Jo Michaels is a writer who’s really had a taste of life. She’s lived in Louisiana, Tennessee, and Georgia; but visited states from coast to coast. Michaels, a high-school dropout, put herself through college while her husband was deployed to Iraq and still managed to come out on the other side with all five of her children still breathing. On top of that wondrous feat, she managed to graduate Summa Cum Laude. After her fourteen year marriage ended cataclysmically, she took to the keys to fulfill her dream of becoming a writer. Using the degree she obtained in school, Jo set out with tools in her belt not many writers possess: a strong design eye, the skills necessary to format her books, and the ability to use her artistic talents to create stunning covers.
Now, Michaels writes full-time in her garage while imbibing copious amounts of coffee to keep her motor running from son up to son down (and daughter, too). Her inspiration for her books comes from relationships, life, friends, passion, and her own incredible imagination. A fight for achieving her dream (along with her super duper boyfriend) is what drags her out of bed every morning to do what she does best: spin tales laced with high-octane emotion for readers worldwide.
Jo has written six books, all of which are self-published.
What inspires you to write?
My inspiration comes from the world around me. Things I find interesting, values I hold, and my really supportive boyfriend are all sources of my drive. I have so much to say; so many things to share with the world. Simply put, I write because I must.
Tell us about your writing process
I begin by jotting down thoughts in a notebook. These are usually in the form of a character and something that character will struggle with. Then, I create a biography on that character and any other major character that’s encountered on the journey. Lastly, I write up chapter headings and a short sentence or two about what will happen in that chapter (I often deviate from this) so I’ll have direction.
I use MS Word to write and create a document for each of the following:
Timeline (this includes birthdays and events with significance)
And I go from there. It works for me.
Once the book’s written, I edit three times: 1 for additions and construct, 1 for subtractions, and 1 for grammar, spelling, etc… Then, I ship it off to my editor for yet another edit. I agree with her 90% of the time and she catches things I miss. Then, off to a proofreader for a good once-over. Some time during the writing process, I take a few days off to design my cover (I have a design degree) and put it out to a few friends for critique.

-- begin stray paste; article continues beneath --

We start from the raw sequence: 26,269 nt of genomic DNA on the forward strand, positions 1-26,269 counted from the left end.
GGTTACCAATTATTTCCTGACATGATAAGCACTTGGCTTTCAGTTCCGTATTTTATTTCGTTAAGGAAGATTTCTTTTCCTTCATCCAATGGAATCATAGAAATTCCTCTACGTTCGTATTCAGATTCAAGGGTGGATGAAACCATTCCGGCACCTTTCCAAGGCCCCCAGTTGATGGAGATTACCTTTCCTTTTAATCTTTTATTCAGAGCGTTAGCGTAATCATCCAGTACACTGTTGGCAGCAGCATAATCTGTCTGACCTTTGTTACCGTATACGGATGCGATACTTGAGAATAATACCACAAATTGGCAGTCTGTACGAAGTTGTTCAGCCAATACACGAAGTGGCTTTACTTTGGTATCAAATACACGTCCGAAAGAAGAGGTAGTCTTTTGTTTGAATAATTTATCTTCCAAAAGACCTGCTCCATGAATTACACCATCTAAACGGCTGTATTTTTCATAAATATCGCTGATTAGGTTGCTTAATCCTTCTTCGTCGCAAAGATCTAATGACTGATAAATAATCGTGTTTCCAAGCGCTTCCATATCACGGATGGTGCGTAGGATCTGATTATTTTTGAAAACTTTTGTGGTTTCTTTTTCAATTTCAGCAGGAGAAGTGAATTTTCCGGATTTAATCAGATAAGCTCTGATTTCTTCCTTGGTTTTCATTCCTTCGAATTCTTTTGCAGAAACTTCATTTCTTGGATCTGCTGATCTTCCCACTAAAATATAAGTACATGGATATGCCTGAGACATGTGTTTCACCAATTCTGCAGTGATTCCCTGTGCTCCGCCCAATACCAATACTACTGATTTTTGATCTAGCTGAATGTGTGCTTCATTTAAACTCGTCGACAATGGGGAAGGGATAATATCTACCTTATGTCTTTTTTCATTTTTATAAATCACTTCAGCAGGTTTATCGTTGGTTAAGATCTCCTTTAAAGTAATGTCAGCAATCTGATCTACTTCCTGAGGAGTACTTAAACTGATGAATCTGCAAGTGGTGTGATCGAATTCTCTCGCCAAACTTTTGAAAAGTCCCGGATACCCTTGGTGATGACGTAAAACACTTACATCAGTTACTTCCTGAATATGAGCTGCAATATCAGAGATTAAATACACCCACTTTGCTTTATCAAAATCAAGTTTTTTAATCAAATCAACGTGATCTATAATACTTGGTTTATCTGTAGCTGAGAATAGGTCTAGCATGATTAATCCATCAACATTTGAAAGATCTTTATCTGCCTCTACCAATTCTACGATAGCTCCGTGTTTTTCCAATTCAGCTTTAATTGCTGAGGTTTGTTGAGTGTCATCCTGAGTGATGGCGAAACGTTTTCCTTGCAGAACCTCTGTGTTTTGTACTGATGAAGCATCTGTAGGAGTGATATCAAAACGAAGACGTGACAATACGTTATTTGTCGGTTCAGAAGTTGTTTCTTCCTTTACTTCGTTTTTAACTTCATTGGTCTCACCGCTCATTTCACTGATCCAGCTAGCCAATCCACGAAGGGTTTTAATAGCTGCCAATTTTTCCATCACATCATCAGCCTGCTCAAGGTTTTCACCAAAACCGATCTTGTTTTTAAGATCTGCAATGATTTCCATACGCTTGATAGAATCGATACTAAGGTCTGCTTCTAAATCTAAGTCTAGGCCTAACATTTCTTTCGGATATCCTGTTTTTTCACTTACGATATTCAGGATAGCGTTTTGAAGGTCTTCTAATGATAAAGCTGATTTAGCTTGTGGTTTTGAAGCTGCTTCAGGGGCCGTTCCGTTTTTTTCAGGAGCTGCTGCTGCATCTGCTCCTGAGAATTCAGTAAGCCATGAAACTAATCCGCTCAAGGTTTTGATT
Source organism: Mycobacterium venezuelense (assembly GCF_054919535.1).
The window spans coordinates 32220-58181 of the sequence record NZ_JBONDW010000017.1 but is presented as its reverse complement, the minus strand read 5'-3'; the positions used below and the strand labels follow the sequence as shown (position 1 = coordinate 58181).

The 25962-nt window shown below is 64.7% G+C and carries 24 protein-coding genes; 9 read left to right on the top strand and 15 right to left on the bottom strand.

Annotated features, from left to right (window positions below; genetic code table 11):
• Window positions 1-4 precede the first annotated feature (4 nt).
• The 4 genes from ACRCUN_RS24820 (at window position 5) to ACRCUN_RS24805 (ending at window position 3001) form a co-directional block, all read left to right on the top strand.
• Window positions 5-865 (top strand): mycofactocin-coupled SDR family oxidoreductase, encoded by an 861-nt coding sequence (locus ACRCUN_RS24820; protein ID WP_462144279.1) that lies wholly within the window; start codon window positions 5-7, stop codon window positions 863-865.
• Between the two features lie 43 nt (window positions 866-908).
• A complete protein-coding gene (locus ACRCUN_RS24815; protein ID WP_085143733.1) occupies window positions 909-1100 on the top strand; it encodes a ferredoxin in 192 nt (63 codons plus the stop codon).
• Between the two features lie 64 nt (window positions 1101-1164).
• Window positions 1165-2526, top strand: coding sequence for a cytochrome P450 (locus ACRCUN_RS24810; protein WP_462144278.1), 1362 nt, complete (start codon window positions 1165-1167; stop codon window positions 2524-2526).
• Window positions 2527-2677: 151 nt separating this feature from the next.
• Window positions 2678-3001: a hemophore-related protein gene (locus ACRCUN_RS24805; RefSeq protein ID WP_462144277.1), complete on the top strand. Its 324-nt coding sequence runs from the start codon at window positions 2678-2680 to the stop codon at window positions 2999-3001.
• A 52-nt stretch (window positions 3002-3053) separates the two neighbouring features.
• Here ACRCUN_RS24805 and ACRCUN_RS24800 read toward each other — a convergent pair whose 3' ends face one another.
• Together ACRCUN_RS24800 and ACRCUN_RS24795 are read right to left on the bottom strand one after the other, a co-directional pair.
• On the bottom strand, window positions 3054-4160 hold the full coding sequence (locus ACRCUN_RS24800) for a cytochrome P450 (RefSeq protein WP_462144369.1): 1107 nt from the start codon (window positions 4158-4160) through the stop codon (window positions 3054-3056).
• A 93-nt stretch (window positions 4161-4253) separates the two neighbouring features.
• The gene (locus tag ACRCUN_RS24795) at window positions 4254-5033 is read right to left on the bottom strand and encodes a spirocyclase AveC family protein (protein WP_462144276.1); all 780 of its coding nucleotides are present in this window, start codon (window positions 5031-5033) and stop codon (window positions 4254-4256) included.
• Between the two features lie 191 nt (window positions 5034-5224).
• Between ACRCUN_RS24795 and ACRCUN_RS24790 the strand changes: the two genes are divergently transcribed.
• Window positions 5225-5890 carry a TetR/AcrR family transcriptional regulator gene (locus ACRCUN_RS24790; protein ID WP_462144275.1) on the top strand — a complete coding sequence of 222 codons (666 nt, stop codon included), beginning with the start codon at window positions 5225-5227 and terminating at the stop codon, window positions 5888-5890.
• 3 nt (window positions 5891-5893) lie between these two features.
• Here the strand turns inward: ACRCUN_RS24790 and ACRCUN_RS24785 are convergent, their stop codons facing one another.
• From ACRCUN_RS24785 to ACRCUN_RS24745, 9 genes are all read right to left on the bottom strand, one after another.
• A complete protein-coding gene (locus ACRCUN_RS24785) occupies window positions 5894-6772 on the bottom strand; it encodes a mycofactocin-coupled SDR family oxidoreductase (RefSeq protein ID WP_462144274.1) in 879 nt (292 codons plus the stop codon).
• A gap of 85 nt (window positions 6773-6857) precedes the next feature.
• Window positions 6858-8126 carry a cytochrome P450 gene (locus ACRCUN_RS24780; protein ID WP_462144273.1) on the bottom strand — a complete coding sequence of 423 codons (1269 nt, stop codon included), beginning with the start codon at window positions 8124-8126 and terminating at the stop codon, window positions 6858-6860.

For Fiction Writers: Do you listen (or talk to) to your characters?
Ha! Great question. I tend to become my main character when I’m writing. I experience everything they do. All supporting characters surround me all the time. Yes, we have chats. Those chats usually turn into dialogue in the books or provide me with direction when I need it. Once in a while, they all just sit there and stare at me like I’ve lost my mind. Those days are difficult writing days.
How did you decide how to publish your books?
I submitted a number of query letters while looking into self-publishing. Every letter I got back said, “I wouldn’t know how to market this.” Truth be told, I had a difficult time with that as well. Yassa, the book I sent the queries on, is a historical fiction novel with a romantic undertone centered around the value of loyalty, coming of age, and following one’s beliefs to the letter. It’s a nightmare publication for any agent because the market isn’t clear. For example: My seventeen year old son loves it, but so did a forty year old woman, a thirty-eight year old man, a twenty-somethings woman, and my sixty-eight year old mother.
After getting over twenty rejection letters, I decided to go indie and haven’t looked back. I’ve since self-published five more books: The Abigale Chronicles – Books 1, 2, and 3, The Indie Author’s Guide to: Building a Great Book, and the first book in my Mystic series – Bronya (two more to be released before the end of the year – Lily and Shelia).
New authors, explore all your options before you make a decision. Then you’ll know you’ve made the right one.
What do you think about the future of book publishing?
I think the future of book publishing will lean more digital but I think there will always be a call for printed books. Most readers I know have a Kindle and a huge print-book library. I think more authors will go indie, for sure. Who needs someone taking 40% or more of your earnings just to put your book on a shelf somewhere? Indies can do that if they work hard, and they get to keep more of their profits.
What do you use?
Professional Editor, Professional Cover Designer, Beta Readers
What genres do you write?
Historical Fiction, Middle Grade Fiction, Paranormal, Non-Fiction How-To
What formats are your books in?